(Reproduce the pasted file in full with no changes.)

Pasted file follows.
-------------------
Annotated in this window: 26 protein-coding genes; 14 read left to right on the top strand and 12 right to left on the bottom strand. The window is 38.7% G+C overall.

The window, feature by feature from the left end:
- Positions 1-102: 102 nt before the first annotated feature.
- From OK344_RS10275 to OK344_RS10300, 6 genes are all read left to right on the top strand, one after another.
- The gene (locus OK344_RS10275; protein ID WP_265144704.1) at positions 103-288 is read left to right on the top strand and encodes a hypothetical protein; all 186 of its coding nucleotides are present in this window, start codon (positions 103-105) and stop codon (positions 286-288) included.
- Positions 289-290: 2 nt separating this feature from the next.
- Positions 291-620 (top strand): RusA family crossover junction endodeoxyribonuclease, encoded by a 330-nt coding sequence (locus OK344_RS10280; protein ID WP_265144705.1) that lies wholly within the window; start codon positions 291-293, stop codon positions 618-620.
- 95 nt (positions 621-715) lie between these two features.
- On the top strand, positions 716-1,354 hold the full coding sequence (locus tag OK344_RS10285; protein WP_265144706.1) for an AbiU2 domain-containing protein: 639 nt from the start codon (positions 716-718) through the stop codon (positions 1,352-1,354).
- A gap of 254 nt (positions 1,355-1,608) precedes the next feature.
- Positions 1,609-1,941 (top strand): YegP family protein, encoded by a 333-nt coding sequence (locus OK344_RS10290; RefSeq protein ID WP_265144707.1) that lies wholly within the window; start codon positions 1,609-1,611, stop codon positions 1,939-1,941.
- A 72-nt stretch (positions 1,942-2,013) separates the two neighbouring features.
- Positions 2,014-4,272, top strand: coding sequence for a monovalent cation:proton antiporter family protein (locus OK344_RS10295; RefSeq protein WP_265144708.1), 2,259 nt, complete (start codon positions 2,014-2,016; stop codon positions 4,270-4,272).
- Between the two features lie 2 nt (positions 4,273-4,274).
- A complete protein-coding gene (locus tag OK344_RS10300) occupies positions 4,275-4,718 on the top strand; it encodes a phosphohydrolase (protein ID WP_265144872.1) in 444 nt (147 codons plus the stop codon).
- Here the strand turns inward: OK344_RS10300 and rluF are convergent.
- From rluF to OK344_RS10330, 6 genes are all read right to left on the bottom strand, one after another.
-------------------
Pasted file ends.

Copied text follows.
Annotated in this window: 26 protein-coding genes; 14 read left to right on the top strand and 12 right to left on the bottom strand. The window is 38.7% G+C overall.

The window, feature by feature from the left end:
- Positions 1-102: 102 nt before the first annotated feature.
- From OK344_RS10275 to OK344_RS10300, 6 genes are all read left to right on the top strand, one after another.
- The gene (locus OK344_RS10275; protein ID WP_265144704.1) at positions 103-288 is read left to right on the top strand and encodes a hypothetical protein; all 186 of its coding nucleotides are present in this window, start codon (positions 103-105) and stop codon (positions 286-288) included.
- Positions 289-290: 2 nt separating this feature from the next.
- Positions 291-620 (top strand): RusA family crossover junction endodeoxyribonuclease, encoded by a 330-nt coding sequence (locus OK344_RS10280; protein ID WP_265144705.1) that lies wholly within the window; start codon positions 291-293, stop codon positions 618-620.
- 95 nt (positions 621-715) lie between these two features.
- On the top strand, positions 716-1,354 hold the full coding sequence (locus tag OK344_RS10285; protein WP_265144706.1) for an AbiU2 domain-containing protein: 639 nt from the start codon (positions 716-718) through the stop codon (positions 1,352-1,354).
- A gap of 254 nt (positions 1,355-1,608) precedes the next feature.
- Positions 1,609-1,941 (top strand): YegP family protein, encoded by a 333-nt coding sequence (locus OK344_RS10290; RefSeq protein ID WP_265144707.1) that lies wholly within the window; start codon positions 1,609-1,611, stop codon positions 1,939-1,941.
- A 72-nt stretch (positions 1,942-2,013) separates the two neighbouring features.
- Positions 2,014-4,272, top strand: coding sequence for a monovalent cation:proton antiporter family protein (locus OK344_RS10295; RefSeq protein WP_265144708.1), 2,259 nt, complete (start codon positions 2,014-2,016; stop codon positions 4,270-4,272).
- Between the two features lie 2 nt (positions 4,273-4,274).
- A complete protein-coding gene (locus tag OK344_RS10300) occupies positions 4,275-4,718 on the top strand; it encodes a phosphohydrolase (protein ID WP_265144872.1) in 444 nt (147 codons plus the stop codon).
- Here the strand turns inward: OK344_RS10300 and rluF are convergent.
- From rluF to OK344_RS10330, 6 genes are all read right to left on the bottom strand, one after another.